Plants - Botanica - Native - Indoor
Temperate - Flora - Gardening - Gardens
Flowers Adult Coloring Book (whimsical Gardens)
30 whimsical flowery designs full of the joys of spring: This adult colouring book features 30 wonderfully creative original illustrations, some representing people, some animals, mandalas or gardens, all having a flower theme Each design is printed on only one side of the page, on pure white paper Different complexity levels to fit your mood Engage in the soothing activity of colouring, relax and enjoy hours of fun and mindful calm Rediscover the simple joy of colouring while you transform each illustration into your personal masterpiece Happy colouring!
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Gardens Of A Chinese Emperor
The Garden of Perfect Brightness (Yuanming Yuan) in the western suburbs of the Quing capital, Beijing, was begun by the great Kangxi (r. 1661-1722) and expanded by his son, Yongzheng (r. 1722-1736) and brought to its greatest glory by his grandson, Qianlong (r. 1736-1796). A lover of literature and art, Qinglong sought an earthly reflection of his greatness in his Yuanming Yuan. For many years he designed and directed an elaborate program of garden arrangements. Representing two generations of painstaking research, this book follows the emperor as he ruled his empire from within his garden. In a landscape of lush plants, artificial mountains and lakes, and colorful buildings, he sought to represent his wealth and power to his diverse subjects and to the world at large. Having been looted and burned in the mid-nineteenth century by western forces, it now lies mostly in ruins, but it was the world's most elaborate garden in the eighteenth century. The garden suggested a whole set of concepts-religious, philosophical, political, artistic, and popular-represented in landscape and architecture. Just as bonsai portrays a garden in miniature, the imperial Yuanming Yuan at the height of its splendor represented the Qing Empire in microcosm.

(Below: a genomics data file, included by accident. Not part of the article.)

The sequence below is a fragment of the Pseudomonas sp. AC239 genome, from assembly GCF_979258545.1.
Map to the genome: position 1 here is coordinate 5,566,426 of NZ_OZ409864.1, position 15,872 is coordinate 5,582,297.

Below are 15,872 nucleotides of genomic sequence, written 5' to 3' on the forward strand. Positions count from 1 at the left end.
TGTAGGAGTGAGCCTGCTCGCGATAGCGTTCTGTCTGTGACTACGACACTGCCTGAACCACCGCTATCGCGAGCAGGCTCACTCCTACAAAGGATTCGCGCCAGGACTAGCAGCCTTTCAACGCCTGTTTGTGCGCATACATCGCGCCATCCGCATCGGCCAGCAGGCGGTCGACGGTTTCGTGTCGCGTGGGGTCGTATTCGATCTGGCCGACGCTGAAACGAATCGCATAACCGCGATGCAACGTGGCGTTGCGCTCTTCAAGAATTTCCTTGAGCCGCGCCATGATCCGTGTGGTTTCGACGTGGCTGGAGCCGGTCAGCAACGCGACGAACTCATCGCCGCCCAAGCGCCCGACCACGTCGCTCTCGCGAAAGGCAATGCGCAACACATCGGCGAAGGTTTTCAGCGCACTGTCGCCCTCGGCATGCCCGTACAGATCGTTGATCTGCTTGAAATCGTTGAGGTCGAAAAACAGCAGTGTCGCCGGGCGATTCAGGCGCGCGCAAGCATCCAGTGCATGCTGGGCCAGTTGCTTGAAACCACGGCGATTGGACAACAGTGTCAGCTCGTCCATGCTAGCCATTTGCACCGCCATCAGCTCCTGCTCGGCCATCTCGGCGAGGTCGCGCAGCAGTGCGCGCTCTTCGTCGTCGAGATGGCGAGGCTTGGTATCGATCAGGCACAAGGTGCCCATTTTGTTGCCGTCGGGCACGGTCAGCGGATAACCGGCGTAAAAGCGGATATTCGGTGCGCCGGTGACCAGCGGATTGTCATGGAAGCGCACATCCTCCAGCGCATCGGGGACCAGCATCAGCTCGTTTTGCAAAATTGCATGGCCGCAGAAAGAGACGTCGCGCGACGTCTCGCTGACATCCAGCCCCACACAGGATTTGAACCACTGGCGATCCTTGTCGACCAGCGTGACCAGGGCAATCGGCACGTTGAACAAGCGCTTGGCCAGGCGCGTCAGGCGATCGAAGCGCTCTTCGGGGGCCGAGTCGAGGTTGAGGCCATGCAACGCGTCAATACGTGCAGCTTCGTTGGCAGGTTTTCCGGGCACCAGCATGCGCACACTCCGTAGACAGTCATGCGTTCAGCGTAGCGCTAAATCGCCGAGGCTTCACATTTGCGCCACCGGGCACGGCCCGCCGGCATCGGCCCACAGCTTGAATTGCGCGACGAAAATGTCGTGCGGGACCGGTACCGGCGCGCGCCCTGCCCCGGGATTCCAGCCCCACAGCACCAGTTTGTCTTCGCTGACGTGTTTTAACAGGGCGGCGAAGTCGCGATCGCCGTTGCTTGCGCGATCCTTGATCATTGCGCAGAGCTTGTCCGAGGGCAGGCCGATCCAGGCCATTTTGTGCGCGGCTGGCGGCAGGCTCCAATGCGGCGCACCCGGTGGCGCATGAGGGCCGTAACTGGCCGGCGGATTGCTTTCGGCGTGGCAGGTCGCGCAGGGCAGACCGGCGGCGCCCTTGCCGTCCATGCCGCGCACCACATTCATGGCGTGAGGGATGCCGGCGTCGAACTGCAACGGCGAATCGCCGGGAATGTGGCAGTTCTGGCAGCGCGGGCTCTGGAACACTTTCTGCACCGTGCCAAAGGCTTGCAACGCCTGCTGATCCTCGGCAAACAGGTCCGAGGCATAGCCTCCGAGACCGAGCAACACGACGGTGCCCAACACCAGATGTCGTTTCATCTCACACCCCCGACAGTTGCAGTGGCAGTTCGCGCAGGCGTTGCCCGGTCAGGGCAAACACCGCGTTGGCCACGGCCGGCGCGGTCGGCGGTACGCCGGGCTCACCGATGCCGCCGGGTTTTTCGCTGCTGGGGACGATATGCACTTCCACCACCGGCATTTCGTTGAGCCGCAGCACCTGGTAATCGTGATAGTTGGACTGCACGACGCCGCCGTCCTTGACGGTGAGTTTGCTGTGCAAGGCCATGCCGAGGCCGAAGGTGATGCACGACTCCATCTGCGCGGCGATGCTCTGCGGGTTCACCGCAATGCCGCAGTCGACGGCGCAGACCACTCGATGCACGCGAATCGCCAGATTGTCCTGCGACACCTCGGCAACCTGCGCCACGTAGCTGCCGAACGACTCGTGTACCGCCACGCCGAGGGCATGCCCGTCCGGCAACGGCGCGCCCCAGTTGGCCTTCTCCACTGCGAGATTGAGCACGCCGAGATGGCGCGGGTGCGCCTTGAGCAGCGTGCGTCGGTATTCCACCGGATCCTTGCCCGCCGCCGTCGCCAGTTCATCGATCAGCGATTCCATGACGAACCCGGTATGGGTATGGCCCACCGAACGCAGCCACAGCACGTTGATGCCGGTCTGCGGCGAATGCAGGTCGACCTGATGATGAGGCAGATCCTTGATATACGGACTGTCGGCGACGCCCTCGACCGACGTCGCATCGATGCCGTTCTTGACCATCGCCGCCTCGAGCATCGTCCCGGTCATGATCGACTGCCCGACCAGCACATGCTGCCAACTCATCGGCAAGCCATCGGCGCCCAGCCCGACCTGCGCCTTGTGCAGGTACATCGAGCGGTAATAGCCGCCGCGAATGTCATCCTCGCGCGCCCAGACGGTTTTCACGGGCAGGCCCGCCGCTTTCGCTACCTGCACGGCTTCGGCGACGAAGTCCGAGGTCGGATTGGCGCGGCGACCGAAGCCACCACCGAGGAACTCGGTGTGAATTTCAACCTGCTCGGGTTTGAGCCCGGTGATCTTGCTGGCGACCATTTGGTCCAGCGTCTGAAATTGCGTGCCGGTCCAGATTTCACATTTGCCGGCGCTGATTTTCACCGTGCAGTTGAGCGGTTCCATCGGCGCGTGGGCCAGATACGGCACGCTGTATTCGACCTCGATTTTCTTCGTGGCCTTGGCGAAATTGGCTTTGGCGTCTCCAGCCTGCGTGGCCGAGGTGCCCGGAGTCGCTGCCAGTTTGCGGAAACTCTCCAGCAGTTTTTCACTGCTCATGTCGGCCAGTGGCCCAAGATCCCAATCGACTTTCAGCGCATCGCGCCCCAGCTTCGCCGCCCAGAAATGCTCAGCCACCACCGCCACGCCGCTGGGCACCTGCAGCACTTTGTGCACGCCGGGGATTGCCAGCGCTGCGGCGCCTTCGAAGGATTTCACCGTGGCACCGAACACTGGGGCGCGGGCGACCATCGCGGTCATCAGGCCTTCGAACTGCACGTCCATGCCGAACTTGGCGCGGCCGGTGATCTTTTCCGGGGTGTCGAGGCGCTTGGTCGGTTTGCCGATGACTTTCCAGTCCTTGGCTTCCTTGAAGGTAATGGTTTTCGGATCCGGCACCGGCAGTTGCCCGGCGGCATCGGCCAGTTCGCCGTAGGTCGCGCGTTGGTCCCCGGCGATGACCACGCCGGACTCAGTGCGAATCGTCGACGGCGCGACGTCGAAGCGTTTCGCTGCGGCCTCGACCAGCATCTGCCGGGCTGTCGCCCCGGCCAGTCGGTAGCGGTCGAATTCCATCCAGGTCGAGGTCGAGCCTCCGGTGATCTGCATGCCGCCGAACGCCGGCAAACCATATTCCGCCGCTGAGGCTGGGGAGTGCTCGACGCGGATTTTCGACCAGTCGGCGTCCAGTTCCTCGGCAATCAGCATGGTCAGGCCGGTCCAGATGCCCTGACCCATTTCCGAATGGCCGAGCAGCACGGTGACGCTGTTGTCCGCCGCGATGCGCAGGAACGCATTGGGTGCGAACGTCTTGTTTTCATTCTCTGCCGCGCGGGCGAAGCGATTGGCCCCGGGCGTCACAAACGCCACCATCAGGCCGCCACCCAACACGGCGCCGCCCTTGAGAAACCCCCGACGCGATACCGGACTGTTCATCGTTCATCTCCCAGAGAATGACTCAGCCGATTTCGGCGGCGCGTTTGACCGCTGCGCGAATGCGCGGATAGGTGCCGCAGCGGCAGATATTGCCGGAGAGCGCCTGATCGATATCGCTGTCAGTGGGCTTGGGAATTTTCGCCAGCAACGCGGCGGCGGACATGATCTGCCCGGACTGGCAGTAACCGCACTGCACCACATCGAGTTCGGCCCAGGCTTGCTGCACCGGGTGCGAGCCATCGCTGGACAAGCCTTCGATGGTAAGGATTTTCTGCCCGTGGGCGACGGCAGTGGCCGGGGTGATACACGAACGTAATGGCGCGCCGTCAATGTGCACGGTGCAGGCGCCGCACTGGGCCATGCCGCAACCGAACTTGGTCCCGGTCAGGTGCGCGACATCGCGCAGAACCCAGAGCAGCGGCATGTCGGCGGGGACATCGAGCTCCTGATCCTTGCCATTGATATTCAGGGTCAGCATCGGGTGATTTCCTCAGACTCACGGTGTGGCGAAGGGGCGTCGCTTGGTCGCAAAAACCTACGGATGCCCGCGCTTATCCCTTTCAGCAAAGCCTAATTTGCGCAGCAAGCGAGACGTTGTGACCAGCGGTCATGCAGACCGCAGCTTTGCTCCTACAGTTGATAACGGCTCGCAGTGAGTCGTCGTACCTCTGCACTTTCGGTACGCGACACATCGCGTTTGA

Includes 62 color plates and 35 black & white photographs.
An Essay On The Making Of Gardens
From the PREFACE .
To many excellent people who take a gloomy view of life, studies of art and beauty seem to be but trifling ; I must therefore urge as an excuse for this essay that the greater part of it was written during a period of broken health, when slowly recovering from the effects of over-work. Further, I would plead that a serious purpose lies behind it, namely, that of influencing the newly recovered art of garden design. The revival of garden-craft is the work of English architects, more particularly of Sedding, R. Blomfield and F. Inigo Thomas. But still, as in the days of Fynes Moryson, the formal garden in England falls short of the great examples of the Italian Renaissance; it is seldom related as it should be to the surrounding scenery; it is often wanting in repose and nearly always in imagination. During the last few years several sumptuous volumes have appeared illustrating the old gardens of Italy, yet except for a few hints given by Mrs. Wharton in her most valuable and charming book, little or nothing has been said about principles. If the world is to make great gardens again, we must both discover and apply in the changed circumstances of modern life the principles which guided the garden-makers of the Renaissance, and must be ready to learn all that science can teach us concerning the laws of artistic presentment.
I intended to publish with this essay another on the history of the garden during the Dark Ages, but here again Time, against whom I am beginning to have serious grounds of complaint, has been too much for me. However, so far as matter is concerned it is complete, and I hope to issue it in the autumn.
Everyone who has travelled in Italy appreciates the courtesy and kindness shown by Italians to strangers of all nationalities - perhaps one would not be wrong in saying more especially to Englishmen. Since I first began in the early 'nineties to study old Italian gardens I have visited more than two hundred in all parts of the country, and I cannot sufficiently express my thanks to the owners.
-George R. Sitwell, May, 1909.